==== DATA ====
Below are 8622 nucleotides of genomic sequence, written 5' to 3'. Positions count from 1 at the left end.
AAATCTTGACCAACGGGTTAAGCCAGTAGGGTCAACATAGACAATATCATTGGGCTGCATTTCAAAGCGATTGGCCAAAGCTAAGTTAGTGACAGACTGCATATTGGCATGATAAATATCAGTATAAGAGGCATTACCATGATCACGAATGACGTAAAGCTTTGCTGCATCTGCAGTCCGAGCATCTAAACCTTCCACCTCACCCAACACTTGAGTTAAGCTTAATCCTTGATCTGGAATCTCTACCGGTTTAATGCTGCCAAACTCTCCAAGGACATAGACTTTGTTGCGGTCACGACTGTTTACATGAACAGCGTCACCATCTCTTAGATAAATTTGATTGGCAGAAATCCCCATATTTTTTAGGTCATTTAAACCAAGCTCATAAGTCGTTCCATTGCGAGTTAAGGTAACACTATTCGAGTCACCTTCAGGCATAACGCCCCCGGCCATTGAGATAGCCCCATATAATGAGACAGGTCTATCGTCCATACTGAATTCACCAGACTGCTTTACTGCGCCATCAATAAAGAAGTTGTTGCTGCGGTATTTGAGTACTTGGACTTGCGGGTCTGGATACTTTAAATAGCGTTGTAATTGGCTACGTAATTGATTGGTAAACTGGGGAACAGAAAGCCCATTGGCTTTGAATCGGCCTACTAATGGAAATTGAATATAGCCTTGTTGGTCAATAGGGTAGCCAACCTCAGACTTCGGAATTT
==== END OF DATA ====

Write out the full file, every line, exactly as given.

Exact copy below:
Below are 8622 nucleotides of genomic sequence, written 5' to 3'. Positions count from 1 at the left end.
AAATCTTGACCAACGGGTTAAGCCAGTAGGGTCAACATAGACAATATCATTGGGCTGCATTTCAAAGCGATTGGCCAAAGCTAAGTTAGTGACAGACTGCATATTGGCATGATAAATATCAGTATAAGAGGCATTACCATGATCACGAATGACGTAAAGCTTTGCTGCATCTGCAGTCCGAGCATCTAAACCTTCCACCTCACCCAACACTTGAGTTAAGCTTAATCCTTGATCTGGAATCTCTACCGGTTTAATGCTGCCAAACTCTCCAAGGACATAGACTTTGTTGCGGTCACGACTGTTTACATGAACAGCGTCACCATCTCTTAGATAAATTTGATTGGCAGAAATCCCCATATTTTTTAGGTCATTTAAACCAAGCTCATAAGTCGTTCCATTGCGAGTTAAGGTAACACTATTCGAGTCACCTTCAGGCATAACGCCCCCGGCCATTGAGATAGCCCCATATAATGAGACAGGTCTATCGTCCATACTGAATTCACCAGACTGCTTTACTGCGCCATCAATAAAGAAGTTGTTGCTGCGGTATTTGAGTACTTGGACTTGCGGGTCTGGATACTTTAAATAGCGTTGTAATTGGCTACGTAATTGATTGGTAAACTGGGGAACAGAAAGCCCATTGGCTTTGAATCGGCCTACTAATGGAAATTGAATATAGCCTTGTTGGTCAATAGGGTAGCCAACCTCAGACTTCGGAATTT